Connie Francis? Who knew? The other venues that were listed on the ad that I saw said, "Sold Out." It's nice to know that Francis is still kicking around, even though she looked overweight and a victim of Hollywood plastic surgery in recent photos. Who's sorry now that she went on an Oreo cookie binge? Seriously, for all of the hits early in her career ("Who's Sorry Now?", "Where the Boys Are", "My Happiness") she's had a remarkably sad life, including the following:

* Her first husband was physically abusive to her

* She was madly in love with Bobby Darin, but her father, for reasons unknown, hated him and broke up the relationship by chasing after him with a gun

* She was raped while on tour in 1974 and won a subsequent lawsuit against Howard Johnson for failing to repair a broken lock on her motel room door

* Her brother was murdered in 1981

* Sinus problems and nasal operations affected her voice and sidelined her career for several years

* She suffers from bi-polar disorder

* She's been married four times

Francis' life is also supposed to become a movie written by singer Gloria Estefan, who plans to star in the movie as well (she's 50, even older than Kevin Spacey was when he played Bobby Darin in Beyond the Sea. If they plan on making this movie soon, they better get cracking. I suppose if they want to be really creepy about it they could star in it together.)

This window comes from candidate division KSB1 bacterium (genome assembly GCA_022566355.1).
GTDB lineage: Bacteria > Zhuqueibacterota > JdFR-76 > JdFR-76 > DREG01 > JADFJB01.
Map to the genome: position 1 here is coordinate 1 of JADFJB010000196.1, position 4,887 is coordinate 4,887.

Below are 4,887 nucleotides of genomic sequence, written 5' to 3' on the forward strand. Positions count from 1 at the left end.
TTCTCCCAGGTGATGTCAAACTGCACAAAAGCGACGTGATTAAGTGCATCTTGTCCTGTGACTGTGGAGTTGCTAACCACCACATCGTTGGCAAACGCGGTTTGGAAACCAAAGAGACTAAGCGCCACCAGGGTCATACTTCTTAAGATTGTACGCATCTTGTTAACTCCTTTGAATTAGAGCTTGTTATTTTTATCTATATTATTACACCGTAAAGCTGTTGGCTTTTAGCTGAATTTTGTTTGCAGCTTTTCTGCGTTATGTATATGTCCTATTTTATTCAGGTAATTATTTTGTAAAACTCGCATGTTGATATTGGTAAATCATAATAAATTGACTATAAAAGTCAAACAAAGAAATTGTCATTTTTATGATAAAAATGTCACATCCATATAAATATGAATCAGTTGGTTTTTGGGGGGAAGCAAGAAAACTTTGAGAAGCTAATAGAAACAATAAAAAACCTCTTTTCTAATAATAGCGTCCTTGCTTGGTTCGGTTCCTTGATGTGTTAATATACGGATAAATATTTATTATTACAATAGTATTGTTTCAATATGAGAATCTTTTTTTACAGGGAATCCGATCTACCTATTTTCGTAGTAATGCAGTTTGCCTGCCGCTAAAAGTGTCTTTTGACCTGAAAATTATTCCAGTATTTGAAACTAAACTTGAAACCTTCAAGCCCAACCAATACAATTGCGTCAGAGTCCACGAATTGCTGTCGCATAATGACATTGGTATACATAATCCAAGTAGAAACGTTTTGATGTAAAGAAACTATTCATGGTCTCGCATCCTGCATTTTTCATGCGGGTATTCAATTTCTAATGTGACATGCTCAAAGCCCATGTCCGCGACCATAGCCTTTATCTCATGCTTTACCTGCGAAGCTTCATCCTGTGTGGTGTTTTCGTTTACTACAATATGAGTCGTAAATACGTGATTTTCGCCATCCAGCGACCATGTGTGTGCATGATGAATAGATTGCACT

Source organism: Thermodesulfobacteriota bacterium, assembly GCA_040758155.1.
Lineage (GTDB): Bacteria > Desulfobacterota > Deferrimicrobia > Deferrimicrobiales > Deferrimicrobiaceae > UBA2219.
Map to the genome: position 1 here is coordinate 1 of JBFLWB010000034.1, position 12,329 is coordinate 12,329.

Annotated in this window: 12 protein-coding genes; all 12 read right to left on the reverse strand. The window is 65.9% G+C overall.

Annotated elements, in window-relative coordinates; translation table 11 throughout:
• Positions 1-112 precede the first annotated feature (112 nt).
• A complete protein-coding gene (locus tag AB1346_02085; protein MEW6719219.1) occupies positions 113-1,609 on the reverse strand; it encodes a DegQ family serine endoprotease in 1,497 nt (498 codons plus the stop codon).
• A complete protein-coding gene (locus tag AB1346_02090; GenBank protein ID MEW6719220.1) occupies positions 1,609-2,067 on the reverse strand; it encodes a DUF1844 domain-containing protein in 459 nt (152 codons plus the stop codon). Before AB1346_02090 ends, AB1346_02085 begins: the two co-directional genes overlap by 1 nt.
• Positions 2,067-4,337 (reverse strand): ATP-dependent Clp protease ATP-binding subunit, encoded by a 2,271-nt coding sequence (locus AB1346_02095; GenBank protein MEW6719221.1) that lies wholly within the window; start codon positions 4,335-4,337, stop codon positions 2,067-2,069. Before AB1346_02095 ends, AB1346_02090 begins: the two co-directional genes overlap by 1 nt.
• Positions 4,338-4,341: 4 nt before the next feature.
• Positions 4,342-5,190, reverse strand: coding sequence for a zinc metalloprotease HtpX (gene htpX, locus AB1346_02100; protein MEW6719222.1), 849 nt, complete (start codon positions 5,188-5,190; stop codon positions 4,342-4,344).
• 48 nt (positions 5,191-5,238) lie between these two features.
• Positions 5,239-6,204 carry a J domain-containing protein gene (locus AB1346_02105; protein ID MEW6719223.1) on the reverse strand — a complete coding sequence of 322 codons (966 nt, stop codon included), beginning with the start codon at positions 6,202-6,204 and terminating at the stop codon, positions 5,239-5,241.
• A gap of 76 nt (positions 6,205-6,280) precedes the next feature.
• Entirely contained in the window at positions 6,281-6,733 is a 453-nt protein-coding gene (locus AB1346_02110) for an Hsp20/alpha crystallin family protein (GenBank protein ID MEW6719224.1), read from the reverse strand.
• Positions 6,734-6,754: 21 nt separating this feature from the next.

For more information on Francis' tour, check out her official fan website.

Thursday, September 06, 2007

On the Road Again

Jack Kerouac's most famous novel is on my list of must-read books. Yesterday was the 50th anniversary of the book's debut, and what I find most interesting about it is how it was written: on what Kerouac called "the roll" - typed single-spaced without margins or paragraph breaks on one long scroll made of large sheets of tracing paper that were cut and taped together. The scroll still exists and was purchased in 2001 by Jim Irsay, owner of the Indianapolis Colts, for $2.4 million. He has made it available for public viewing and its current resting spot, if you're in the Boston area, is Lowell, Massachusetts, the birthplace of Kerouac. The city has been celebrating Kerouac's legacy with a series of events that kicked off in June and continue into October. Check out the official site for a list of the festivities, which include public readings of On the Road and jazzy musical tributes to the beat generation's style.

I just love this picture of Kerouac and his kitty cat:

Tuesday, September 04, 2007

From the Bottom of my Bosum to Yours

The last time I saw a Bosum Buddies episode it was early in the morning in my hotel room on a business trip as I was getting ready for the day's events. And it was funny. I don't know why a man + women's clothing is always so freaking funny, but it's worked well for everyone from Jack Lemmon to Flip Wilson to Dustin Hoffman.

The second season just got released on DVD today and retails for $22.39 on Amazon.com for 451 minutes of fun starring a young Tom Hanks and Peter Scolari. Get ready to stuff yer Wonderbras!